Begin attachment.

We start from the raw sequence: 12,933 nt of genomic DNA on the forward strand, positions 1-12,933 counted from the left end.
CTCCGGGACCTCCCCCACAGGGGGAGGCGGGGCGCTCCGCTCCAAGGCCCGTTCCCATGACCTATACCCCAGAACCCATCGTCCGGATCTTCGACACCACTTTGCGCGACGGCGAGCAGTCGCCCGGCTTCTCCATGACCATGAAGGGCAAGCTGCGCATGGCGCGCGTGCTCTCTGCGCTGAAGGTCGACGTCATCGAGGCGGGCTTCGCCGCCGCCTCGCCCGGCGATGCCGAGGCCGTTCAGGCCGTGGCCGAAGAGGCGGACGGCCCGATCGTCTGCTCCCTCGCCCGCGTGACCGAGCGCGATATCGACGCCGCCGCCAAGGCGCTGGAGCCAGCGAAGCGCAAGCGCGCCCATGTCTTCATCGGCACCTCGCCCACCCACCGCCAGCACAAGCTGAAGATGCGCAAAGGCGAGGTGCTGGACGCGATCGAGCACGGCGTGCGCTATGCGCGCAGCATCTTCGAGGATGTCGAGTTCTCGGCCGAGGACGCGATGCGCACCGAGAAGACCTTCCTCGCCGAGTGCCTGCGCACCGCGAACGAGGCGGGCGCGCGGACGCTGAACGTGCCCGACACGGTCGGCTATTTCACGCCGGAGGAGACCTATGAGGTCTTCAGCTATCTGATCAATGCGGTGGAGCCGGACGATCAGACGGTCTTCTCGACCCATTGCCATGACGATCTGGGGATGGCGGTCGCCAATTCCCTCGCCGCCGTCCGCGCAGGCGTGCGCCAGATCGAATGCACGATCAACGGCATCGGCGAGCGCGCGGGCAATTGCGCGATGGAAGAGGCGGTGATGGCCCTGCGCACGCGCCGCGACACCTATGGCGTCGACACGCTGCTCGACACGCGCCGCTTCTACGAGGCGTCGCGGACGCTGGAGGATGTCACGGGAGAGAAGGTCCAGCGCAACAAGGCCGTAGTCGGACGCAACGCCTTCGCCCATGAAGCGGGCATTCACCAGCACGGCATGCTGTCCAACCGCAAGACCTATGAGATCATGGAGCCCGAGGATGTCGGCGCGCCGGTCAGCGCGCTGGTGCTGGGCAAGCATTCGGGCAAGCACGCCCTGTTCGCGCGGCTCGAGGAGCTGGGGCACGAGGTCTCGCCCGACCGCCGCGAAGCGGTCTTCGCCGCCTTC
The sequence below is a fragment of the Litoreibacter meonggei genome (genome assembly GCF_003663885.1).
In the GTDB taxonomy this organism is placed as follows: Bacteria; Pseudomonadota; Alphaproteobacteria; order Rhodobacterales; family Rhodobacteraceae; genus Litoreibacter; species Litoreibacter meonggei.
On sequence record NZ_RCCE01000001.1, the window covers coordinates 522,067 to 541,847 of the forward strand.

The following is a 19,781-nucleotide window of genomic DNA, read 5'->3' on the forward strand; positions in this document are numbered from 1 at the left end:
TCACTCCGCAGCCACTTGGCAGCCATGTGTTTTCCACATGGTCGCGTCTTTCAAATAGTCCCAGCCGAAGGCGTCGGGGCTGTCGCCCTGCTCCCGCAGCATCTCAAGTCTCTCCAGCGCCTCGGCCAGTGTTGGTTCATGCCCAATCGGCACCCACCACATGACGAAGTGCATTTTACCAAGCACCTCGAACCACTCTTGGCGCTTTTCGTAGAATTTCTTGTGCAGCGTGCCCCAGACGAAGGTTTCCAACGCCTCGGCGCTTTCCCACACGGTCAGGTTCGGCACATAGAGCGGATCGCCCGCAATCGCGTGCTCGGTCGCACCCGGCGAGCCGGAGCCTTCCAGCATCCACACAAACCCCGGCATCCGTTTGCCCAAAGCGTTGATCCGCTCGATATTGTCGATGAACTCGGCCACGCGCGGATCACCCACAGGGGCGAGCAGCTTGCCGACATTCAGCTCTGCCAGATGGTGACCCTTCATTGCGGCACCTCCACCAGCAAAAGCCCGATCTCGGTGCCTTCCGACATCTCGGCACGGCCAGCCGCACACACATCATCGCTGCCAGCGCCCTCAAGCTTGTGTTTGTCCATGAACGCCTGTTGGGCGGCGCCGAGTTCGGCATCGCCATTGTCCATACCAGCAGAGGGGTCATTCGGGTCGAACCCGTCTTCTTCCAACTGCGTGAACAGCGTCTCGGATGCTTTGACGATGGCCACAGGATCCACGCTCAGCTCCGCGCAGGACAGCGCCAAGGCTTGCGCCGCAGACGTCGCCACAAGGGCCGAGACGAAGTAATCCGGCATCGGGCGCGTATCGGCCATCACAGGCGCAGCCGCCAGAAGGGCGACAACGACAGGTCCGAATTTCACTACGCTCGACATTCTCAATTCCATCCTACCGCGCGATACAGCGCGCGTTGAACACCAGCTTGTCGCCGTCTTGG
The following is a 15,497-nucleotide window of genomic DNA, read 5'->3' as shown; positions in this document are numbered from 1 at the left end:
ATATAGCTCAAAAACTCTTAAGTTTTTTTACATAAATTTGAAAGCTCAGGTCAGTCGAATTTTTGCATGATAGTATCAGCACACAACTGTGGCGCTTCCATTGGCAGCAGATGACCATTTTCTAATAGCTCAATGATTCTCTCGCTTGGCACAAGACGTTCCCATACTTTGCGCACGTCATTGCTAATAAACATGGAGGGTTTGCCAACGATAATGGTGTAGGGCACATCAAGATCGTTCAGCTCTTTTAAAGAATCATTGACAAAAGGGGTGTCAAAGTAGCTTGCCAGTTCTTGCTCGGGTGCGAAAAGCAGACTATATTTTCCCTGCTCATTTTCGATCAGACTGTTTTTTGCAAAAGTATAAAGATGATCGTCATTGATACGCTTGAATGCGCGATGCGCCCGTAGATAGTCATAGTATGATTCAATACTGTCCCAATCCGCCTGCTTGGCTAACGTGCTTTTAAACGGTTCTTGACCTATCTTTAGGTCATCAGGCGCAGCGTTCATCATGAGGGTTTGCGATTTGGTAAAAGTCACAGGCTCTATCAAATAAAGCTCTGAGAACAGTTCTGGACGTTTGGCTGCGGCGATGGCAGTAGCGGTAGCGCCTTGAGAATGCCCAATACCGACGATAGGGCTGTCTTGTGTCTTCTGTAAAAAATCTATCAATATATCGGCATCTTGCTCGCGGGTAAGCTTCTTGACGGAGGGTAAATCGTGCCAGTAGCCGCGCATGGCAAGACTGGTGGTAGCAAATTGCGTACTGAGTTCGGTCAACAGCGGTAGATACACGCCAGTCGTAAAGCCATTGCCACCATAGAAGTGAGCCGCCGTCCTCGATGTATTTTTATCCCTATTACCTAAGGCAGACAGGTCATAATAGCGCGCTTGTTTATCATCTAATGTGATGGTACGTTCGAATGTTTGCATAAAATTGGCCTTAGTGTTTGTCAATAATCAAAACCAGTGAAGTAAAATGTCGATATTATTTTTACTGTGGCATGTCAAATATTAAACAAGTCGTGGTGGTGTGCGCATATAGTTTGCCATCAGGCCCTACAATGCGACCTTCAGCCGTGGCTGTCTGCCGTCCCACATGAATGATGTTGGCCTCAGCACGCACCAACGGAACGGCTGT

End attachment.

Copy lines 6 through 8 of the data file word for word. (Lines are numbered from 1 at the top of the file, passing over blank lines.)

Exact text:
The following is a 19,781-nucleotide window of genomic DNA, read 5'->3' on the forward strand; positions in this document are numbered from 1 at the left end:
TCACTCCGCAGCCACTTGGCAGCCATGTGTTTTCCACATGGTCGCGTCTTTCAAATAGTCCCAGCCGAAGGCGTCGGGGCTGTCGCCCTGCTCCCGCAGCATCTCAAGTCTCTCCAGCGCCTCGGCCAGTGTTGGTTCATGCCCAATCGGCACCCACCACATGACGAAGTGCATTTTACCAAGCACCTCGAACCACTCTTGGCGCTTTTCGTAGAATTTCTTGTGCAGCGTGCCCCAGACGAAGGTTTCCAACGCCTCGGCGCTTTCCCACACGGTCAGGTTCGGCACATAGAGCGGATCGCCCGCAATCGCGTGCTCGGTCGCACCCGGCGAGCCGGAGCCTTCCAGCATCCACACAAACCCCGGCATCCGTTTGCCCAAAGCGTTGATCCGCTCGATATTGTCGATGAACTCGGCCACGCGCGGATCACCCACAGGGGCGAGCAGCTTGCCGACATTCAGCTCTGCCAGATGGTGACCCTTCATTGCGGCACCTCCACCAGCAAAAGCCCGATCTCGGTGCCTTCCGACATCTCGGCACGGCCAGCCGCACACACATCATCGCTGCCAGCGCCCTCAAGCTTGTGTTTGTCCATGAACGCCTGTTGGGCGGCGCCGAGTTCGGCATCGCCATTGTCCATACCAGCAGAGGGGTCATTCGGGTCGAACCCGTCTTCTTCCAACTGCGTGAACAGCGTCTCGGATGCTTTGACGATGGCCACAGGATCCACGCTCAGCTCCGCGCAGGACAGCGCCAAGGCTTGCGCCGCAGACGTCGCCACAAGGGCCGAGACGAAGTAATCCGGCATCGGGCGCGTATCGGCCATCACAGGCGCAGCCGCCAGAAGGGCGACAACGACAGGTCCGAATTTCACTACGCTCGACATTCTCAATTCCATCCTACCGCGCGATACAGCGCGCGTTGAACACCAGCTTGTCGCCGTCTTGG
The following is a 15,497-nucleotide window of genomic DNA, read 5'->3' as shown; positions in this document are numbered from 1 at the left end: